Kevin Hayes tried comprehending Oskar Lindblom's attitude within the circumstances.

"I don’t know how I would handle what he’s going through, and he’s handled it with professionalism," Hayes said in March. "He brings everyone into a happier place. If you’re having a bad day, you don’t have a bad day anymore when you see Oskar."

Appropriately, Lindblom has been voted by the Professional Hockey Writers Association's Philadelphia chapter as the Flyers' nominee for the 2020 Bill Masterton Memorial Trophy, an award given annually to "the player who best exemplifies the qualities of perseverance, sportsmanship and dedication to ice hockey.”

The Flyers' 23-year-old forward was diagnosed with Ewing’s sarcoma in mid-December. The team, Flyers fans and the NHL have rallied around the Swedish native ever since. More impressively, Lindblom has constantly uplifted the Flyers' spirits with his own presence and positivity despite enduring a battle with cancer and draining treatments.

“Fantastic, every time he shows up," Matt Niskanen said in March. "The guy never stops smiling.

"He was like that obviously before he got the news, and hasn’t changed."

Below is a statement from Lindblom on his nomination:

I’m honored to be nominated for this special award by the Philadelphia PHWA chapter. This past season has been a difficult one for sure, but the positive support I’ve received from my family, my girlfriend, teammates, the Flyers organization and Flyers fans has been a tremendous help and inspiration through these times and I look forward to the day I’m back on the ice.


I was very touched to see how many people, whether they support the Flyers or another team, were wearing #OskarStrong T-shirts. I continue to feel your support.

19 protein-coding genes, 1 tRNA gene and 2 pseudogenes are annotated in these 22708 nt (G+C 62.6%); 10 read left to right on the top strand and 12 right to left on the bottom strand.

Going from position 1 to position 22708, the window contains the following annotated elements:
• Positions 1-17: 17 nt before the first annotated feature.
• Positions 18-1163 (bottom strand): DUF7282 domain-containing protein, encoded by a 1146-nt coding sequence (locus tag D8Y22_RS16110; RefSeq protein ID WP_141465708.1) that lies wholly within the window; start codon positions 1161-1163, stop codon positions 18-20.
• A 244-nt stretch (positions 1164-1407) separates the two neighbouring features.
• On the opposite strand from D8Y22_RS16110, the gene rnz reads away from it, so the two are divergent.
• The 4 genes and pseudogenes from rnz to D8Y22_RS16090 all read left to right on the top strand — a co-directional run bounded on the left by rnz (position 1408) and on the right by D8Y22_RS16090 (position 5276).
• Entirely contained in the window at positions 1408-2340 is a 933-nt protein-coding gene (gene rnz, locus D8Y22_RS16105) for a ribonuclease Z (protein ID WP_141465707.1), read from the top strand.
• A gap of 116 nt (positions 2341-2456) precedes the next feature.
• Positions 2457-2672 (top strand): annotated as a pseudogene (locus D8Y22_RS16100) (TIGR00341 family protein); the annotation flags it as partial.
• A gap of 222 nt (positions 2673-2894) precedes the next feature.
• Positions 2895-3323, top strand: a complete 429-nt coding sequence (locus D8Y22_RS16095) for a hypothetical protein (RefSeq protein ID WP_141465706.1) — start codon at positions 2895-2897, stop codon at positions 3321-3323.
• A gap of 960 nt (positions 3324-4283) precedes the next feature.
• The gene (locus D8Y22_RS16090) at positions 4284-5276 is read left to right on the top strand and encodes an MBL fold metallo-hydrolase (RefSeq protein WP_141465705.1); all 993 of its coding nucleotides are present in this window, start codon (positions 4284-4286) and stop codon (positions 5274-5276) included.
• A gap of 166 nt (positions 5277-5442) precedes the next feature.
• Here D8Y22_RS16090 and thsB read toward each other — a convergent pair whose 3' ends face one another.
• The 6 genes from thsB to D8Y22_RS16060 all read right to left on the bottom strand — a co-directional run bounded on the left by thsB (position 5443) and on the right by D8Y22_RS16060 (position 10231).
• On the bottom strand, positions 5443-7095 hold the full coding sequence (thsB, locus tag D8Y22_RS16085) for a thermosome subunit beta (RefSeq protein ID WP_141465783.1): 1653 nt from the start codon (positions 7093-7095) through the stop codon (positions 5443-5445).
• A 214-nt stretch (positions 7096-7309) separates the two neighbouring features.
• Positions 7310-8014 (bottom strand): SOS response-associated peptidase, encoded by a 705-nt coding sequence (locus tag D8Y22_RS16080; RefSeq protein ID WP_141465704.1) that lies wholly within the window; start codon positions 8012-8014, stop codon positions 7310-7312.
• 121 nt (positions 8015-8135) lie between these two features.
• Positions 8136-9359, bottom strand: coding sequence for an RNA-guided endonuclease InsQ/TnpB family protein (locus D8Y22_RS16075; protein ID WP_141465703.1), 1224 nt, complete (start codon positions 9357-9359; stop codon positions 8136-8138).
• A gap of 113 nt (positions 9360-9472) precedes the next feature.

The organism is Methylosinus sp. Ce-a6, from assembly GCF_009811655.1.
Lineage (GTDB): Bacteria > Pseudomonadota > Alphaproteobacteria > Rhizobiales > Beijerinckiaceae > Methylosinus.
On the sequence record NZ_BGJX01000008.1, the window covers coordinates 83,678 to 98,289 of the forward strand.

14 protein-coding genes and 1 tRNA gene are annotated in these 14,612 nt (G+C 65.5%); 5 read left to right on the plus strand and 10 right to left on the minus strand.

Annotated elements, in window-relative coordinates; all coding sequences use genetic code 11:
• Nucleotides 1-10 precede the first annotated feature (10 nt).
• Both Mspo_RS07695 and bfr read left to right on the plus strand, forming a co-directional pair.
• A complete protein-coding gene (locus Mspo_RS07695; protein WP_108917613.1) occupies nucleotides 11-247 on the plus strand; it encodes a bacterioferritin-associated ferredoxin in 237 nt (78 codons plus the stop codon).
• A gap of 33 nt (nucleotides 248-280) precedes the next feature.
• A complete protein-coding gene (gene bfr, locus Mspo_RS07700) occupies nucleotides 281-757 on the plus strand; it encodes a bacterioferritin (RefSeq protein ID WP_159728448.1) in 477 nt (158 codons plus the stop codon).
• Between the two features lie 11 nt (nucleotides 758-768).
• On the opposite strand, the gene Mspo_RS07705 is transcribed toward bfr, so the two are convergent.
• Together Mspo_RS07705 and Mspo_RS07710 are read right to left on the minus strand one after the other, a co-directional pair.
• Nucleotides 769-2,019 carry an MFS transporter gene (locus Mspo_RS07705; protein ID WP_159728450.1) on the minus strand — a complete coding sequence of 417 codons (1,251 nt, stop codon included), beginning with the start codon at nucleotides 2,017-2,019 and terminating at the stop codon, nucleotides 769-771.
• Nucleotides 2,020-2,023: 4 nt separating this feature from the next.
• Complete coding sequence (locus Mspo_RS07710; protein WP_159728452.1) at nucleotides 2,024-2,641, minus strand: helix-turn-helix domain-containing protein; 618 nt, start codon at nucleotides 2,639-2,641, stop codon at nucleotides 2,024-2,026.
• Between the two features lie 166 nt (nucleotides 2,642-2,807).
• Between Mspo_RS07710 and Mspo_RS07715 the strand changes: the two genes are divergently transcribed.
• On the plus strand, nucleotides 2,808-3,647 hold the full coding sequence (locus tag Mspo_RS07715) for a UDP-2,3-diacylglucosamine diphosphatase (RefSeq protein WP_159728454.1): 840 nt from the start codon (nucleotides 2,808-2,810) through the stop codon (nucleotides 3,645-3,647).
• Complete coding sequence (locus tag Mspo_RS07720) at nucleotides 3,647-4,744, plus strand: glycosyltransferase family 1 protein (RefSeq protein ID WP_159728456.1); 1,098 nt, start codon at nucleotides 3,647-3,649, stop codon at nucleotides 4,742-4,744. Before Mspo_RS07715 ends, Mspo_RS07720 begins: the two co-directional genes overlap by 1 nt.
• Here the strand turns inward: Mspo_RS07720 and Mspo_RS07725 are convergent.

Back in December, the Flyers had finished an 0-3-0 road trip during which they learned of Lindblom's sudden and shocking diagnosis. At that juncture, it was the club's lowest point of the season. As the Flyers returned to Philadelphia, Lindblom greeted them at the Wells Fargo Center and the team went on to win four straight games.

"You’re putting life in a different perspective," Robert Hagg said in March. "It was really tough when we found out and a couple of weeks after that. Ever since then, I felt like he wants us to keep playing, keep winning, that’s what he wants. That’s the only thing you can do for him, as well. Keep fighting with him, but he wants you to play and do well."

Throughout this season, Lindblom's smile has made the Flyers smile. The Flyers are better because of him.

“Makes everybody feel good," head coach Alain Vigneault said in February after Lindblom surprised the team following a victory. "There’s no doubt that we’re all behind him, his teammates are obviously checking up on him on a regular basis and so is the whole staff.

"But to see him live, it’s just beautiful.”

There are 31 nominees for the award, one from each team. Following a vote by the PHWA, three finalists will be named with the winner announced among the NHL awards.

The last Flyer to win the award was Ian Laperriere in 2011.

Lindblom's inspiring fight for his life, for his family and for the Flyers makes him a candidate to become the next Bill Masterton Memorial Trophy winner.

In late April, Vigneault said Lindblom was working out.

"His treatments are doing well," Vigneault said. "I’ve been texting him more on a regular basis since the beginning. We’ll have some news when the season starts again.”

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